After these discoveries, the expedition team kept searching. One morning while they were at the digging site, the statue was bashed with a rock and damaged. According to Hakeem, they didn't think the people of Thoddu would get angry enough to destroy the statue. 'Before when the head of the statue was broken off, when it put on, it was fine,' said Abdul Hakeem.

The people who went at dawn to destroy the statue, appeared to be afraid of it. After the vandalism, the pieces were put together, wrapped in a hessian bag and put in a box. Banana leaves were used as padding and it was taken to Male' and placed in Mulee-aage [an important official residence]. The statue was under a verandah at the southern side of the building. Ministers and high officials went to see it. Although almost all officials viewed the statue, prime minister Ibrahim Nasir did not.

Some high officials had great suggestions about what to do with it. Ahmed Hilmy Didi said that if advertised as a statue found washed up at the beach, Sri Lankans would pay a high price for it. Sheikh Rushdie said not to do that. He suggested placing the statue on public display on a nice wall, and it would attract people from Sri Lanka who would pay dollars to see it. It was not good idea to sell it, according to Rushdie.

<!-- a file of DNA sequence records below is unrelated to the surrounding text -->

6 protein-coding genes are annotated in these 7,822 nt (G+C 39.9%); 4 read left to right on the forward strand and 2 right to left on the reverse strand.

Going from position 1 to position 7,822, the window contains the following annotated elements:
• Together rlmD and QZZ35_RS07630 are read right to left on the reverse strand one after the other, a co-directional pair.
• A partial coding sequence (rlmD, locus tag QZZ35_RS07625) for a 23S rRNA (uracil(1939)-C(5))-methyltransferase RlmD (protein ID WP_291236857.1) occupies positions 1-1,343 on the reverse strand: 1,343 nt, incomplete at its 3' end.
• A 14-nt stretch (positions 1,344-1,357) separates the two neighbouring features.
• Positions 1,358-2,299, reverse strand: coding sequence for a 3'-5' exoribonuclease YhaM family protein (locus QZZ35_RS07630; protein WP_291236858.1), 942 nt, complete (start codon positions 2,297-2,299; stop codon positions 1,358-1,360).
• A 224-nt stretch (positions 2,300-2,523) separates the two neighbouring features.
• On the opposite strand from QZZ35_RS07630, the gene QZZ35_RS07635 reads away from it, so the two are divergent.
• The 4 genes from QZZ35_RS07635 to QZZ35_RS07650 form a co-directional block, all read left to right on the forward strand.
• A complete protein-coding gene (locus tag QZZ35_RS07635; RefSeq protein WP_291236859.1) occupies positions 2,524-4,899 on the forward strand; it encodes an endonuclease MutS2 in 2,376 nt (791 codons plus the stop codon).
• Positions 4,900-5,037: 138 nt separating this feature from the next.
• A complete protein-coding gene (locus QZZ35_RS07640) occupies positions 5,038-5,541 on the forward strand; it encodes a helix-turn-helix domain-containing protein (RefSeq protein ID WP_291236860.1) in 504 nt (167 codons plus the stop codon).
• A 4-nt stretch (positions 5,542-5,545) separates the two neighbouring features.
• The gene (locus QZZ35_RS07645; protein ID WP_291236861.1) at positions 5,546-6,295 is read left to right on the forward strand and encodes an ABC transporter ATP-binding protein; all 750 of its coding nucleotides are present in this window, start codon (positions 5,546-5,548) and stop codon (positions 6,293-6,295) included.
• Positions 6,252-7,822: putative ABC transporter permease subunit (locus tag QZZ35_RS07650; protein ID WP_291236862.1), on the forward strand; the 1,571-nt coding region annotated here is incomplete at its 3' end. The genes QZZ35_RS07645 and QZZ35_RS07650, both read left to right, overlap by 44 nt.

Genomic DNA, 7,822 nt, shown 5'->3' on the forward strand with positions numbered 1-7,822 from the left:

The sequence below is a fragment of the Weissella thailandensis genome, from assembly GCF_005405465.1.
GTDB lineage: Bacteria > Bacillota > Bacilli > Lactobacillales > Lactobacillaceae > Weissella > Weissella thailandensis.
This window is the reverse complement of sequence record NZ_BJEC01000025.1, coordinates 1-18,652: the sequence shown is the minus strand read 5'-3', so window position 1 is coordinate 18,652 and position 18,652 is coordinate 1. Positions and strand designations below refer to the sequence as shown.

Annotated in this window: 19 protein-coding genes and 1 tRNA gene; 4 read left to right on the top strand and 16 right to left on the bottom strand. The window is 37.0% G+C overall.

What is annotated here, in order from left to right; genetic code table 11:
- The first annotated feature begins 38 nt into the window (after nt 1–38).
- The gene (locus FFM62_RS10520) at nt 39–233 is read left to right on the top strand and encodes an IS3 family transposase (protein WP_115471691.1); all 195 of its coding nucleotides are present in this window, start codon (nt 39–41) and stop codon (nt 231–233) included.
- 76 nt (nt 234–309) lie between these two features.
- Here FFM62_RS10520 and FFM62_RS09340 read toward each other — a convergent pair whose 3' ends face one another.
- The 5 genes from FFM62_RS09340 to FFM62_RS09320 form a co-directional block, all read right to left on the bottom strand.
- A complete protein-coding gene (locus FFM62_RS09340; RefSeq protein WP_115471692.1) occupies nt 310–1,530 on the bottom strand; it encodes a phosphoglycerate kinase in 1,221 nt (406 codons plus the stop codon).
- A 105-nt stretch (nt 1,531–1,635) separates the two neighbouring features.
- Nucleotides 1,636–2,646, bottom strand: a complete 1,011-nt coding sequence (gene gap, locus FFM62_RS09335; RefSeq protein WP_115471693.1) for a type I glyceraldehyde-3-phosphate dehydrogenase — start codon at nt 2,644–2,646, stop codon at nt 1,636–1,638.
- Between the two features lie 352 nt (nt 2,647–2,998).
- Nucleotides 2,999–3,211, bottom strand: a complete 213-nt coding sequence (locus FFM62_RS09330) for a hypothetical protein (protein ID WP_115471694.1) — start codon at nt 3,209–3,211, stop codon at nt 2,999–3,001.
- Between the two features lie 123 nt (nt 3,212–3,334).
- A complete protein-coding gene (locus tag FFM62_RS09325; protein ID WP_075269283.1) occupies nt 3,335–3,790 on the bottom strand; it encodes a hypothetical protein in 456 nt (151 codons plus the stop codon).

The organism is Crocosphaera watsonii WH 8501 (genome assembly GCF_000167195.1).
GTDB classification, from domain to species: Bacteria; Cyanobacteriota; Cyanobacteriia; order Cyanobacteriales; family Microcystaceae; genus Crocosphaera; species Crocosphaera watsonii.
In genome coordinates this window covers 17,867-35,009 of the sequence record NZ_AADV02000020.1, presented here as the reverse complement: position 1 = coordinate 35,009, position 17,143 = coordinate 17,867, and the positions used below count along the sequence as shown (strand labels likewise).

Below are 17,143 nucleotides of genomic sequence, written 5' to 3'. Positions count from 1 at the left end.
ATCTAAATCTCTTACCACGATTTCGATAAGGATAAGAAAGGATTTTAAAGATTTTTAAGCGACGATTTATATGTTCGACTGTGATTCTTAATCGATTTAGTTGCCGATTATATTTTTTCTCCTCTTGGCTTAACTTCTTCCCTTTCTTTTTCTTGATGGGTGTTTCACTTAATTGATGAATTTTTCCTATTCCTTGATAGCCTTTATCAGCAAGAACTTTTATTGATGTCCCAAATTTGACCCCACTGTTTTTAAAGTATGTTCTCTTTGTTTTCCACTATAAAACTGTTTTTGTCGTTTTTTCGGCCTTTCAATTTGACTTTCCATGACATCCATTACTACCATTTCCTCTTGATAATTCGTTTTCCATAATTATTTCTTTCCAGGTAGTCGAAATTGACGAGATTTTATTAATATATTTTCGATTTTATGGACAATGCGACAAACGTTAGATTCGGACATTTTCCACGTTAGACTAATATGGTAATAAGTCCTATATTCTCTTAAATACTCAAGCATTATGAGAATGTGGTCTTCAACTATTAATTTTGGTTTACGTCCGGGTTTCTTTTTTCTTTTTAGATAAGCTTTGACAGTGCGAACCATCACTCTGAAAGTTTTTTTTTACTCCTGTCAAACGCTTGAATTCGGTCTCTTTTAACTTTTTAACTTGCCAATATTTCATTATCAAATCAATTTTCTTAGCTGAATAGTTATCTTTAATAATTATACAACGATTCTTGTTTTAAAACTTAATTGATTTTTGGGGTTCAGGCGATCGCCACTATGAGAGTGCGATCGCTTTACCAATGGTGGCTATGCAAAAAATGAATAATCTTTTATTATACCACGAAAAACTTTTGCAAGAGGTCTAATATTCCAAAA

Despite all these ideas, the statue remained at Mulee-aage. News of the Thoddu statue had spread all over Male' and some people became very angry. About six days after it arrived, a group of people went in and smashed the statue to pieces. The only part remaining was the head section.

Next day, the most widely discussed topic was that the worship of statues had begun in Male' and some people had converted to Buddhism. People gathered at various places in Male' and shouted about their concerns. 'Nasir was unable muster the courage do anything about it,' said Hakeem. 'He certainly had no wish to investigate the destruction of the statue.'

An object that would have given insight into the ancient history of Maldives was destroyed while it was in Mulee-aage, and historians, including Hakeem, believe the statue was destroyed by disapproving government employees from that building.

The head of the Thoddu statue is now in the museum in Male', the coral stone casket went missing and Thoddu's temple has been buried again.

from 'A New Light on the History of Maldives'
Male' 1958-1966

ruins of Buddhist temple/stupa on Thoddu island maldives 1959
Thoddu island Buddhist ruin excavation, 1959

The photographs furnished are not accompanied by any information with regard to the identity dimensions of the remains unearthed and the relation of one to the other. It is, therefore, difficult to arrive at accurate conclusions with regard to their character.